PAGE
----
Matthew Lincoln, a data research specialist at the Getty Research Institute, is participating in an interdisciplinary panel about network analysis titled “Visualizing Futures of Networks in Digital Humanities Research” alongside Micki Kaufman, Zoe LeBlanc, Yannick Rochat, and Scott B. Weingart as part of the 2017 Digital Humanities conference in Montreal.
Network analysis studies relationships between entities – whether it’s a social network of humans, a physical network like the electrical grid, or even a conceptual network such as the citation links between academic publications. These methods can identify clusters and communities, find “holes” where the network is weak or loosely connected, and chart which entities have particularly powerful positions. Matthew says, “Our discipline [art history] thinks about networks a lot, though we don’t always call them networks. Artists influencing each other, artworks influencing artists, patrons influencing artists, and physical objects moving around the world are all forms of networks. Network analysis allows for a different perspective, one that we can’t get from looking at individual objects alone. We can use this to move from thinking about stories individually to thinking about stories structurally.”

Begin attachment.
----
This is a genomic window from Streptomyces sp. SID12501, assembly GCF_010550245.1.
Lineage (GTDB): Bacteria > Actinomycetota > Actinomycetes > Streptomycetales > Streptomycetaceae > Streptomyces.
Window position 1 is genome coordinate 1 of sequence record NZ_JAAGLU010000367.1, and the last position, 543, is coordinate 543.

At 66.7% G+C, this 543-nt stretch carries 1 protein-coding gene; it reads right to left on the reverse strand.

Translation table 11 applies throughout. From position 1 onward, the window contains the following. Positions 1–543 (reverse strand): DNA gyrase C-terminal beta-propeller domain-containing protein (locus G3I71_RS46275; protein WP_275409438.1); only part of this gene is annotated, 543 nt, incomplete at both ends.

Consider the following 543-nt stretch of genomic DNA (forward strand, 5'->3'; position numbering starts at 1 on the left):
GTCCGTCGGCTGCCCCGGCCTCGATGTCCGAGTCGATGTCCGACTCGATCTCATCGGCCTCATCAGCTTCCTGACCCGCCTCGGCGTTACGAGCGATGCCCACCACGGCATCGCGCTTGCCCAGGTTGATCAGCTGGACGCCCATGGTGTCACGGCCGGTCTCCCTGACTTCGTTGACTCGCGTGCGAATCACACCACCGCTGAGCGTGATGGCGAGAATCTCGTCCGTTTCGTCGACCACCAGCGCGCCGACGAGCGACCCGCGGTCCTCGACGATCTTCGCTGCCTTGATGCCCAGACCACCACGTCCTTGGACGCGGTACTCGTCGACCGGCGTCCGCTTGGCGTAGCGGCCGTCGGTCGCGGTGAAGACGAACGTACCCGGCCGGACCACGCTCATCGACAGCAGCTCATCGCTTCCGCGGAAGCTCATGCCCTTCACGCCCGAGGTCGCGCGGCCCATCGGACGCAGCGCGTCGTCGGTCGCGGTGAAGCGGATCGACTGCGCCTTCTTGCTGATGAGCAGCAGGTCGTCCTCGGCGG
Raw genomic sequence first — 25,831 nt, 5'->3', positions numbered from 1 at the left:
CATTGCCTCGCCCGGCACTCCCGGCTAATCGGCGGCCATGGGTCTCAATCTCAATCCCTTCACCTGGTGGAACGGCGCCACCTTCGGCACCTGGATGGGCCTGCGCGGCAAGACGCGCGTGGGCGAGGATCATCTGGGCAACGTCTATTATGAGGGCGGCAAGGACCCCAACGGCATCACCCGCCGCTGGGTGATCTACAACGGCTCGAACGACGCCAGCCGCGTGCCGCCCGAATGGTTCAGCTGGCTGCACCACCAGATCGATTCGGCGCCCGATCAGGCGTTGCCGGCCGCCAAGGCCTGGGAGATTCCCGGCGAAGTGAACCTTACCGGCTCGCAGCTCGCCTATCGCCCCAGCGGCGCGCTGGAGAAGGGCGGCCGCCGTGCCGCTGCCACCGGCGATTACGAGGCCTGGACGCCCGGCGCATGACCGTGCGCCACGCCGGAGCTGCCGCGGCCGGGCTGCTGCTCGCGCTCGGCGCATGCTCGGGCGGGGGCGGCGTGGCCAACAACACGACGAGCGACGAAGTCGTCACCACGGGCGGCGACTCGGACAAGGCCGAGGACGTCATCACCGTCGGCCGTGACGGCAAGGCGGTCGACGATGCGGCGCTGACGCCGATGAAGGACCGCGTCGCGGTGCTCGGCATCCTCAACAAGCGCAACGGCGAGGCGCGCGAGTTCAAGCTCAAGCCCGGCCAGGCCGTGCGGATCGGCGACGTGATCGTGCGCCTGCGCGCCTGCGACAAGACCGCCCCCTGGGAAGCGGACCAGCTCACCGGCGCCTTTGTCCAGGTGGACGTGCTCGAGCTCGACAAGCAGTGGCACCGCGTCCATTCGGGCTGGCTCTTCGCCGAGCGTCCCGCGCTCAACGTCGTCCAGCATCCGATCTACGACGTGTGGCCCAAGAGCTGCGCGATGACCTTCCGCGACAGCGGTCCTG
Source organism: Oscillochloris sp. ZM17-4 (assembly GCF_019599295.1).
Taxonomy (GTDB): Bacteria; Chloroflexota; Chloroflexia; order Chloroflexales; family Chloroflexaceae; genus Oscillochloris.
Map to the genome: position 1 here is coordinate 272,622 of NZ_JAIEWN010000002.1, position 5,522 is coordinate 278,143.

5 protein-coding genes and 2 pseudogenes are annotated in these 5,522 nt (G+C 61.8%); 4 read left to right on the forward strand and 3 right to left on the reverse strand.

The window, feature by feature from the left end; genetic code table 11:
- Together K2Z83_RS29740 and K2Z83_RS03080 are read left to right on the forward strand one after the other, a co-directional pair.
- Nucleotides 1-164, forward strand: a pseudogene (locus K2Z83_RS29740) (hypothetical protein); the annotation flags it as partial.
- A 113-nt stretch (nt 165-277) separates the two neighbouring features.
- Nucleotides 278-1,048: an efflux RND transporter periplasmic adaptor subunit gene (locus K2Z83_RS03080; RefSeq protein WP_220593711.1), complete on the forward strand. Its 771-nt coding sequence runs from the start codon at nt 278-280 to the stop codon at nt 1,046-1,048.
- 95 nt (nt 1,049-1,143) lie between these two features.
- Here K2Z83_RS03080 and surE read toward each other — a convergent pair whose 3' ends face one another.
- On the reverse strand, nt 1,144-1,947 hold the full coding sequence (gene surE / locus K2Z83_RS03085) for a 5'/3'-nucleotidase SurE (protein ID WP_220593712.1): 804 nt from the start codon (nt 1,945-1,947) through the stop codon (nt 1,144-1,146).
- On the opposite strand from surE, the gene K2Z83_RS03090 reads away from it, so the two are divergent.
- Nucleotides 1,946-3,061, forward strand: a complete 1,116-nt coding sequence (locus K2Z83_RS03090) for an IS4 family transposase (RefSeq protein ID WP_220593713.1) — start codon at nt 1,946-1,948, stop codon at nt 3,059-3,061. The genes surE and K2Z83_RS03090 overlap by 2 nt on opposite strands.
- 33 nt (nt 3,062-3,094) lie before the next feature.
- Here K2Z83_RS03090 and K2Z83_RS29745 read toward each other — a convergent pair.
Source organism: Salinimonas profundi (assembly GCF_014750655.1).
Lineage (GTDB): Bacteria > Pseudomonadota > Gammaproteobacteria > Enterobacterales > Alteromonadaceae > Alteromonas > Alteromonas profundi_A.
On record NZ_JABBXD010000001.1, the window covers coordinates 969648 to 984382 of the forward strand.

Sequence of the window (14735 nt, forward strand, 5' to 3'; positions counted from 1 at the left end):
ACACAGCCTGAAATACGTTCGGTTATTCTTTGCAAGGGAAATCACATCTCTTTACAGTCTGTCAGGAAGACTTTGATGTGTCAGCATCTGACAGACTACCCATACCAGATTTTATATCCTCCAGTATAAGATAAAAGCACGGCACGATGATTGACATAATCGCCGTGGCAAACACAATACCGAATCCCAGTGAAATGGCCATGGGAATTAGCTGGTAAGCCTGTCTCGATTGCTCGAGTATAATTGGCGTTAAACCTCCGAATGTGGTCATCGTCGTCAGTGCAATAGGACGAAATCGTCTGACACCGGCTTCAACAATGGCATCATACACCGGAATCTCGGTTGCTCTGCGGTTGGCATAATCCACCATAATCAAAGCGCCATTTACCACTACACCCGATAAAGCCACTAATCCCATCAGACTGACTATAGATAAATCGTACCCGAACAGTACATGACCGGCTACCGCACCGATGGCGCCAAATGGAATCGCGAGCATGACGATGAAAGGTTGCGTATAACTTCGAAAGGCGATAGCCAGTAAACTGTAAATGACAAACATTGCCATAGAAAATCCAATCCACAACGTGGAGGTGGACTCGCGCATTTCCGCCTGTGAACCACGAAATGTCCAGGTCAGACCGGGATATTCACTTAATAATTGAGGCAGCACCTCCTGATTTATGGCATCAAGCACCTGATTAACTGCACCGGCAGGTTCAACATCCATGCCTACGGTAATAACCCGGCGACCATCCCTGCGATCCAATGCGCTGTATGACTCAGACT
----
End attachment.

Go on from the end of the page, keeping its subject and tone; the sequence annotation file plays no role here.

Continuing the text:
Each member of the panel will bring their own expertise in the histories of art, science, and diplomacy, along with mathematics, visualization, and pedagogy, to assess the current state of network analysis in DH and its future uses in scholarship and research. The roundtable also aims to shed light on process and lessons learned, as well as provide a space to discuss problems with the way network analysis is being taught, how software is developed, and access—the theme of this year’s conference.
Network analysis is currently being used at the Getty to explore the history of the global art market and the collecting of artworks through data from the Provenance Index. This research will culminate in a future Getty Publications title co-authored by Matthew and collaborators Sandra van Ginhoven and Christian Huemer.
If network analysis is new to you, Matthew suggests Miriam Posner’s Introduction to Network Analysis as a place to begin. For a more advanced look, Matthew suggests the in-depth bibliography and resources compiled on the Historical Network Research website.
Ultimately, Matthew’s goal is to get scholars to think more about data. “You may be already using data and not realize it. A catalogue raisonné may look like a book, but it’s a database. How does data structure your thinking, what you argue, and what questions you ask? Art historians work a lot with data, whether at a museum or library. There are many more questions to be asked once you become aware of that.”